Saartje Baartman was born to a Khoisan family in the Gamtoos Valley in what is now the Eastern Cape of South Africa. This is the Afrikaans form of her name; her original name is unknown. "Saartje" translates as "Little Sarah".
Baartman was working as a slave for a farmer in Cape Flats near Cape Town when she was sold to British Navy surgeon William Dunlop , who convinced her that she could earn money in Europe. She left for London in 1810.
She travelled around England showing what Europeans considered her "unusual" bodily features, thought to be typical of Hottentots. She had very large buttocks, steatopygia, which was considered both strange and titulating. Her exhibitors permitted visitors to touch her buttocks for extra payment. During this time she was baptized and given the name Sarah Bartmann.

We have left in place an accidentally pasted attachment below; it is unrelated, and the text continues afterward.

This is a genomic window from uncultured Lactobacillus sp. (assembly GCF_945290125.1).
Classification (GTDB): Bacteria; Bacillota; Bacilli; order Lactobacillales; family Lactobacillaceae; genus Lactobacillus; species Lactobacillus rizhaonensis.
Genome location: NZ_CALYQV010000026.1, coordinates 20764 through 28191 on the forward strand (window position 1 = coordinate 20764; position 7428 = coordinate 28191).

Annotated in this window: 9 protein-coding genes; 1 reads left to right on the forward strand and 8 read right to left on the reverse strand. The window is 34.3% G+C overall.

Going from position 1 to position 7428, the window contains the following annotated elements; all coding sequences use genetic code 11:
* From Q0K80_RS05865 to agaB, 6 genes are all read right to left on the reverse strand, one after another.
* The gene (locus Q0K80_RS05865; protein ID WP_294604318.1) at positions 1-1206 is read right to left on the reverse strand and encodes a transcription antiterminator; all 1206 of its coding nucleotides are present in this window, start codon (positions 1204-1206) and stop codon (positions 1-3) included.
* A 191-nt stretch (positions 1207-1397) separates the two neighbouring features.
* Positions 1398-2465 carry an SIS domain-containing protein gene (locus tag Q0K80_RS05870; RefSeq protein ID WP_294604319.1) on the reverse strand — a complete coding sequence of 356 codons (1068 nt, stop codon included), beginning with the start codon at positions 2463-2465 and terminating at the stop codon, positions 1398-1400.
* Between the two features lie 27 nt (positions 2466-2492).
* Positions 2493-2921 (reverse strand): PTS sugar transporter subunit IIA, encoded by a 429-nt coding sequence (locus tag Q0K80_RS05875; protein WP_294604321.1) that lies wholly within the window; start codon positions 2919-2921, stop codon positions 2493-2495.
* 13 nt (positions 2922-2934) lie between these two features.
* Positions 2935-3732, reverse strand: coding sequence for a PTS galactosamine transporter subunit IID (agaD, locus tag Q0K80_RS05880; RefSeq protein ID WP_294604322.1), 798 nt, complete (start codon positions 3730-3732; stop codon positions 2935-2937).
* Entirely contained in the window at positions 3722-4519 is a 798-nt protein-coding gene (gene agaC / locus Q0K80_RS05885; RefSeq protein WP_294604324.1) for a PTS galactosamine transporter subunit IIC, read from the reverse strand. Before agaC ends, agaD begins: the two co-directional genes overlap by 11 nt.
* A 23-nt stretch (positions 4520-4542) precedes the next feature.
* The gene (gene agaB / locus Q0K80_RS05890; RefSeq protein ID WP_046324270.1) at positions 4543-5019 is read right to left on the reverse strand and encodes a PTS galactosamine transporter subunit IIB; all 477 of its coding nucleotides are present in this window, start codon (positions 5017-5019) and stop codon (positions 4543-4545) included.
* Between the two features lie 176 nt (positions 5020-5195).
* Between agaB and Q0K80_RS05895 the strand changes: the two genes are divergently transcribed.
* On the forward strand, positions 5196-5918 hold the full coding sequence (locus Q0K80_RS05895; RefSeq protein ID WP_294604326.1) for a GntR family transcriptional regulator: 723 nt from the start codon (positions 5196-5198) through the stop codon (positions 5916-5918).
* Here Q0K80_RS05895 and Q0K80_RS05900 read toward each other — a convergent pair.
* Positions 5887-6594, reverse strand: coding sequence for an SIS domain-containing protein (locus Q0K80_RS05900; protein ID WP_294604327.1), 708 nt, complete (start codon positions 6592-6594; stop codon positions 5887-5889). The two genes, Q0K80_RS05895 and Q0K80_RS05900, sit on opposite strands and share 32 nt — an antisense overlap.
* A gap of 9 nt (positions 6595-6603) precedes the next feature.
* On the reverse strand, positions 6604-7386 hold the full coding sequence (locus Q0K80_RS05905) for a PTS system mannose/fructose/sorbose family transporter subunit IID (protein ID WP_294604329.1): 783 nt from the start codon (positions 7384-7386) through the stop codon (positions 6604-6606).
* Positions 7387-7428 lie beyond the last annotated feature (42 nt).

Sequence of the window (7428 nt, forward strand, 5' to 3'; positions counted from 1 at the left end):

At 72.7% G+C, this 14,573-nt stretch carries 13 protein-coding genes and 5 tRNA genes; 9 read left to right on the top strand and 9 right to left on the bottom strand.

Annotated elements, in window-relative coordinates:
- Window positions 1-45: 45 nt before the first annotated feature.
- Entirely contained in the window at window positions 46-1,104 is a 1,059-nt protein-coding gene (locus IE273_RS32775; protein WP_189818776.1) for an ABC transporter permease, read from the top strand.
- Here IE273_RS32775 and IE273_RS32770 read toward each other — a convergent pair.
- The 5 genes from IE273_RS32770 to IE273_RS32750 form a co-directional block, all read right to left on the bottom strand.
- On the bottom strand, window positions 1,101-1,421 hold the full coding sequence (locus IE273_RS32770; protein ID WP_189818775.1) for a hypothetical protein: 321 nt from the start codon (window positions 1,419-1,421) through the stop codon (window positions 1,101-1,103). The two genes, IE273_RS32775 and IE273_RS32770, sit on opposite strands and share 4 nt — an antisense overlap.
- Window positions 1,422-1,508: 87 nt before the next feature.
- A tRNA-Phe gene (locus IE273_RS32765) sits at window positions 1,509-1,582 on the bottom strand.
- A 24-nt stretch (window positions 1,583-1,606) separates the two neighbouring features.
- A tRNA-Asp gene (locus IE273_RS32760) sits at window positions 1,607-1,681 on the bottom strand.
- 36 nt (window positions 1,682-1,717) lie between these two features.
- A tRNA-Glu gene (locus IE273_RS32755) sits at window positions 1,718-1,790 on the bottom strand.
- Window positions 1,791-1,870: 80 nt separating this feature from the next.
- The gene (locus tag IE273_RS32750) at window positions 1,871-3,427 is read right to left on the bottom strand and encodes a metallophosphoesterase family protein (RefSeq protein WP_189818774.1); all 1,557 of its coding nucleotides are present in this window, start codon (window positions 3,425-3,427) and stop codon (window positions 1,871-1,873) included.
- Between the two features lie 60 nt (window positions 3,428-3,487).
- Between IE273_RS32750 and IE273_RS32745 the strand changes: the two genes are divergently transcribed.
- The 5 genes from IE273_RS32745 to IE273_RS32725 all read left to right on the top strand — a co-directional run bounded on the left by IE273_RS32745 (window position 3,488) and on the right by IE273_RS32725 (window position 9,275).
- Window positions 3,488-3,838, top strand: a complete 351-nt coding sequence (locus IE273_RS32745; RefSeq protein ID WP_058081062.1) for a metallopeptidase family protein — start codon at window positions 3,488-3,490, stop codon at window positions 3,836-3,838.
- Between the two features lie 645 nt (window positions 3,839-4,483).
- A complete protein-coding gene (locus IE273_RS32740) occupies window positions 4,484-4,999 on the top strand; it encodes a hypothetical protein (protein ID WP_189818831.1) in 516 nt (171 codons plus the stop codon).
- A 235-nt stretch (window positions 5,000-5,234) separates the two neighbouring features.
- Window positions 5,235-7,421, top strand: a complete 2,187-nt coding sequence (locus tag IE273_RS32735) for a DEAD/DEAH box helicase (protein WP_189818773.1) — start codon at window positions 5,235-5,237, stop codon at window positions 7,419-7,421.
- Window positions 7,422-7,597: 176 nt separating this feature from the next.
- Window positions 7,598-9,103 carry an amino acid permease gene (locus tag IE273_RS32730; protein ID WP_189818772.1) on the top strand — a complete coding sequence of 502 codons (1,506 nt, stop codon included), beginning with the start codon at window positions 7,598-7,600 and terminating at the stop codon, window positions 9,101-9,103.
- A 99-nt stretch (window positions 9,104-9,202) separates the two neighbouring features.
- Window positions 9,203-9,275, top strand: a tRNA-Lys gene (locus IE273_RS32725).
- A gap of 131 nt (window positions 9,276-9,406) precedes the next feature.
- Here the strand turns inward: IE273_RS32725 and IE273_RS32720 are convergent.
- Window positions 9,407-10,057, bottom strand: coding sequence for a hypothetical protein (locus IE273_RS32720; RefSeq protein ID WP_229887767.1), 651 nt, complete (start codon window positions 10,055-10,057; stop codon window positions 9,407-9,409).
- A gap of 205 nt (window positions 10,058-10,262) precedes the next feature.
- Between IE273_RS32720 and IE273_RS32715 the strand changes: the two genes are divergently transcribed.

British abolitionists failed to free her since she had come to country of her own free will, had a legal contract, and was paid a salary. However, the uproar forced her keepers to move her to Paris in 1814. There she appeared in an animal show and allegedly became an alcoholic.
When Baartman died in 1816, at age 26 and a peniless prostitute, French scientist Georges Cuvier conducted an autopsy, and her skeleton, preserved genitals and brain were placed on display in Paris Musee de l'Homme until 1985.
There were sporadic calls for the return of her remains beginning in the 1940s but the case became prominent only after US biologist Stephen Jay Gould published an account The Hottentot Venus in the 1980s. When Nelson Mandela became a president of South Africa, he formally requested that France return the remains. After much legal wrangling and debates in the French National Assembly, France acceded to the request on 6 March 2002.